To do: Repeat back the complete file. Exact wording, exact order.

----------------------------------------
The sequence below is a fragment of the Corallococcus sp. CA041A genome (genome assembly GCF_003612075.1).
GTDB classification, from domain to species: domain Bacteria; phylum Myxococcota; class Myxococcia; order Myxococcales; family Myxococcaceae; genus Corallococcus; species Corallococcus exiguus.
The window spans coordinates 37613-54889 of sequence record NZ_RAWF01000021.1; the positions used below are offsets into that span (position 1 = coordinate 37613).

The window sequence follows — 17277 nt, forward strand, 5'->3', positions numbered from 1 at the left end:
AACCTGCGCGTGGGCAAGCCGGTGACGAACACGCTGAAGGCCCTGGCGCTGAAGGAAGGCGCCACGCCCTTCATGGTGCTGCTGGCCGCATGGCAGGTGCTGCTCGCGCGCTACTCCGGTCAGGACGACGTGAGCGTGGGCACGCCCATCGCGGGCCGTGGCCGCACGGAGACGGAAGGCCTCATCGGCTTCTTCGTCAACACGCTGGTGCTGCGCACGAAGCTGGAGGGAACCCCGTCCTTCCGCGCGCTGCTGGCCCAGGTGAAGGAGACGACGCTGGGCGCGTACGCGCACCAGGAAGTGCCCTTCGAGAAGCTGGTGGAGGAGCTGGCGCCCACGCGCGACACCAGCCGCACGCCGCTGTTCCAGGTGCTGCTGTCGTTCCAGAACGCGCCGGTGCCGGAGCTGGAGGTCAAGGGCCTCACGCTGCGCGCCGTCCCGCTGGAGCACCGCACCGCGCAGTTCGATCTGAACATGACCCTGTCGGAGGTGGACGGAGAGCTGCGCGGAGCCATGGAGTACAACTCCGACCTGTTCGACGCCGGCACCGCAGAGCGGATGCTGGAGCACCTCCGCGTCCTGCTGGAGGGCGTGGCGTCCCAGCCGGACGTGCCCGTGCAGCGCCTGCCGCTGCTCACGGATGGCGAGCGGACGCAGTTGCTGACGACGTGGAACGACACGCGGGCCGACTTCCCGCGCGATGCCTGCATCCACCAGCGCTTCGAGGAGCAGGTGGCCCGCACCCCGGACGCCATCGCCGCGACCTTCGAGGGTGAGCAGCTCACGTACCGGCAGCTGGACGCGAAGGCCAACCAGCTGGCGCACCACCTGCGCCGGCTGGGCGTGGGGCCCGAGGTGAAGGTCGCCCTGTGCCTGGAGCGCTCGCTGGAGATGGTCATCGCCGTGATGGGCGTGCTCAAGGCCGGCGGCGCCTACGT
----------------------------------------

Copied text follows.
The sequence below is a fragment of the Corallococcus sp. CA041A genome (genome assembly GCF_003612075.1).
GTDB classification, from domain to species: domain Bacteria; phylum Myxococcota; class Myxococcia; order Myxococcales; family Myxococcaceae; genus Corallococcus; species Corallococcus exiguus.
The window spans coordinates 37613-54889 of sequence record NZ_RAWF01000021.1; the positions used below are offsets into that span (position 1 = coordinate 37613).

The window sequence follows — 17277 nt, forward strand, 5'->3', positions numbered from 1 at the left end:
AACCTGCGCGTGGGCAAGCCGGTGACGAACACGCTGAAGGCCCTGGCGCTGAAGGAAGGCGCCACGCCCTTCATGGTGCTGCTGGCCGCATGGCAGGTGCTGCTCGCGCGCTACTCCGGTCAGGACGACGTGAGCGTGGGCACGCCCATCGCGGGCCGTGGCCGCACGGAGACGGAAGGCCTCATCGGCTTCTTCGTCAACACGCTGGTGCTGCGCACGAAGCTGGAGGGAACCCCGTCCTTCCGCGCGCTGCTGGCCCAGGTGAAGGAGACGACGCTGGGCGCGTACGCGCACCAGGAAGTGCCCTTCGAGAAGCTGGTGGAGGAGCTGGCGCCCACGCGCGACACCAGCCGCACGCCGCTGTTCCAGGTGCTGCTGTCGTTCCAGAACGCGCCGGTGCCGGAGCTGGAGGTCAAGGGCCTCACGCTGCGCGCCGTCCCGCTGGAGCACCGCACCGCGCAGTTCGATCTGAACATGACCCTGTCGGAGGTGGACGGAGAGCTGCGCGGAGCCATGGAGTACAACTCCGACCTGTTCGACGCCGGCACCGCAGAGCGGATGCTGGAGCACCTCCGCGTCCTGCTGGAGGGCGTGGCGTCCCAGCCGGACGTGCCCGTGCAGCGCCTGCCGCTGCTCACGGATGGCGAGCGGACGCAGTTGCTGACGACGTGGAACGACACGCGGGCCGACTTCCCGCGCGATGCCTGCATCCACCAGCGCTTCGAGGAGCAGGTGGCCCGCACCCCGGACGCCATCGCCGCGACCTTCGAGGGTGAGCAGCTCACGTACCGGCAGCTGGACGCGAAGGCCAACCAGCTGGCGCACCACCTGCGCCGGCTGGGCGTGGGGCCCGAGGTGAAGGTCGCCCTGTGCCTGGAGCGCTCGCTGGAGATGGTCATCGCCGTGATGGGCGTGCTCAAGGCCGGCGGCGCCTACGT